Pornography and Obscenity  

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"What they are depends, as usual, entirely on the individual. What is pornography to one man is the laughter of genius to another.

The word itself, we are told, means ’pertaining to harlots’ — the graph of the harlot. But nowadays, what is a harlot? If she was a woman who took money from a man in return for going to bed with him — really, most wives sold themselves, in the past, and plenty of harlots gave themselves, when they felt like it, for nothing. If a woman hasn’t got a tiny streak of a harlot in her, she’s a dry stick as a rule. And probably most harlots had somewhere a streak of womanly generosity. Why be so cut and dried? The law is a dreary thing, and its judgments have nothing to do with life." --D. H. Lawrence, "Pornography and Obscenity"

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Kunstformen der Natur (1904) by Ernst Haeckel
Kunstformen der Natur (1904) by Ernst Haeckel

"Pornography and Obscenity" is an essay by D. H. Lawrence, first published in 1929 in This Quarter, 1929, July-August-September. Vol. 2 #1, pp. 17-27. Lawrence, himself a victim of censorship, tried to define pornography and obscenity as it related to contemporary British obscenity law. It was a published a year after his clandestine release of Lady Chatterley's Lover. It doesn't mention the term erotic. It was anthologized in Sex, Literature and Censorship (1953).

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What they are depends, as usual, entirely on the individual. What is pornography to one man is the laughter of genius to another.

The word itself, we are told, means ’pertaining to harlots’ — the graph of the harlot. But nowadays, what is a harlot? If she was a woman who took money from a man in return for going to bed with him — really, most wives sold themselves, in the past, and plenty of harlots gave themselves, when they felt like it, for nothing. If a woman hasn’t got a tiny streak of a harlot in her, she’s a dry stick as a rule. And probably most harlots had somewhere a streak of womanly generosity. Why be so cut and dried? The law is a dreary thing, and its judgments have nothing to do with life.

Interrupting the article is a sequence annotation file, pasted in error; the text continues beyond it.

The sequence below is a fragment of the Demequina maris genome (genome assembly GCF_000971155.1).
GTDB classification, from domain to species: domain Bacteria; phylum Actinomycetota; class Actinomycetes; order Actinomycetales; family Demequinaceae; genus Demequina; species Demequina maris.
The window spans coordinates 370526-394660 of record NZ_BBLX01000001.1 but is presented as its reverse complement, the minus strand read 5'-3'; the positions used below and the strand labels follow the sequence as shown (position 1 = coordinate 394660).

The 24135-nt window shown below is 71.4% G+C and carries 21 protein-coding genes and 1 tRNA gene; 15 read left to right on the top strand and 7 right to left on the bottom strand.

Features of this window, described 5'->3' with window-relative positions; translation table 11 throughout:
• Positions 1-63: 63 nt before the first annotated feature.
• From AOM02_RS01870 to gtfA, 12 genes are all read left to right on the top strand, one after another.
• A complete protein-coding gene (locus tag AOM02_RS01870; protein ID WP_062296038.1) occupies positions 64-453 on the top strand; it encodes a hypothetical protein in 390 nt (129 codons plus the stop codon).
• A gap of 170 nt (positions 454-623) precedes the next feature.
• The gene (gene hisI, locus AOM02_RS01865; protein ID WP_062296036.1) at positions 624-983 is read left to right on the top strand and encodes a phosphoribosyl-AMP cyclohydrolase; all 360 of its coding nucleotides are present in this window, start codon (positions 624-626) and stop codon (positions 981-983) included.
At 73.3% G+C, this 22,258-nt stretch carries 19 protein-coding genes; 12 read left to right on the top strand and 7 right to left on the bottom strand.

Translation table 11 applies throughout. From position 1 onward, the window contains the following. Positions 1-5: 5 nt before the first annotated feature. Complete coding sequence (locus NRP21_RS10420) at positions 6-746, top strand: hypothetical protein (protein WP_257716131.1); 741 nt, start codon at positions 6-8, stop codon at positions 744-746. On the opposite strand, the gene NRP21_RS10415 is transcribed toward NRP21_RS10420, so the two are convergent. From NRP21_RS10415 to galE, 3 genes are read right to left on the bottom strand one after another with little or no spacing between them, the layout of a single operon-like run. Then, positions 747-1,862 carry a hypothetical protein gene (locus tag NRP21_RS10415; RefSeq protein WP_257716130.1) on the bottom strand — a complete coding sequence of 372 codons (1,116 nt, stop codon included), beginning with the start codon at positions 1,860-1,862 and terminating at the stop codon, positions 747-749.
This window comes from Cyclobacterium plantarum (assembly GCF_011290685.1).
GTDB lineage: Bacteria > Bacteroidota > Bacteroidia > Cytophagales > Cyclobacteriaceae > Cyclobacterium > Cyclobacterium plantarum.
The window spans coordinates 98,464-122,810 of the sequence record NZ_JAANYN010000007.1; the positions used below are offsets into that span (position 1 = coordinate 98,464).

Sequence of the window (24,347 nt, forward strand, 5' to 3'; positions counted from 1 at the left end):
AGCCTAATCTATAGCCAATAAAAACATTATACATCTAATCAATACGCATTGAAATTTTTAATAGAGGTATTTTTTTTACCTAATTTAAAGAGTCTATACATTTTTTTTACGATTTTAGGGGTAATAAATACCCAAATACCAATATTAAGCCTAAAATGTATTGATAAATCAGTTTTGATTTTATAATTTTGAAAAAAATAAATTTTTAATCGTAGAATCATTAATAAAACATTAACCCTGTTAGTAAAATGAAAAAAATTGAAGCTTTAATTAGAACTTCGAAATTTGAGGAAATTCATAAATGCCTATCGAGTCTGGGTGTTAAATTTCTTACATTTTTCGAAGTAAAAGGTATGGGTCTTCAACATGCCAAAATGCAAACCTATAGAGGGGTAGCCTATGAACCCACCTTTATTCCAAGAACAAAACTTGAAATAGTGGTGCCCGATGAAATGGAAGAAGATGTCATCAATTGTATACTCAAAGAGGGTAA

The same with the word obscene: nobody knows what it means. Suppose it were derived from obscena: that which might not be represented on the stage: how much further are you? None! What is obscene to Tom is not obscene to Lucy or Joe, and really, the meaning of a word has to wait for majorities to decide it. If a play shocks ten people in an audience, and doesn’t shock the remaining five hundred, then it is obscene to ten and innocuous to five hundred; hence the play is not obscene, by majority. But Hamlet shocked all the Cromwellian Puritans, and shocks nobody to-day, and some of Aristophanes shocks everybody to-day, and didn’t galvanize the later Greeks at all, apparently. Man is a changeable beast, and words change their meanings with him, and things are not what they seemed, and what’s what becomes what isn’t, and if we think we know where we are it’s only because we are so rapidly being translated to somewhere else. We have to leave everything to the majority, everything to the majority, everything to the mob, the mob, the mob. They know what is obscene and what isn’t, they do. If the lower ten million doesn’t know better than the upper ten men, then there’s something wrong with mathematics. Take a vote on it! Show hands, and prove it by count! Vox populi, vox Dei. Odi profanum vulgus! Profanum vulgus.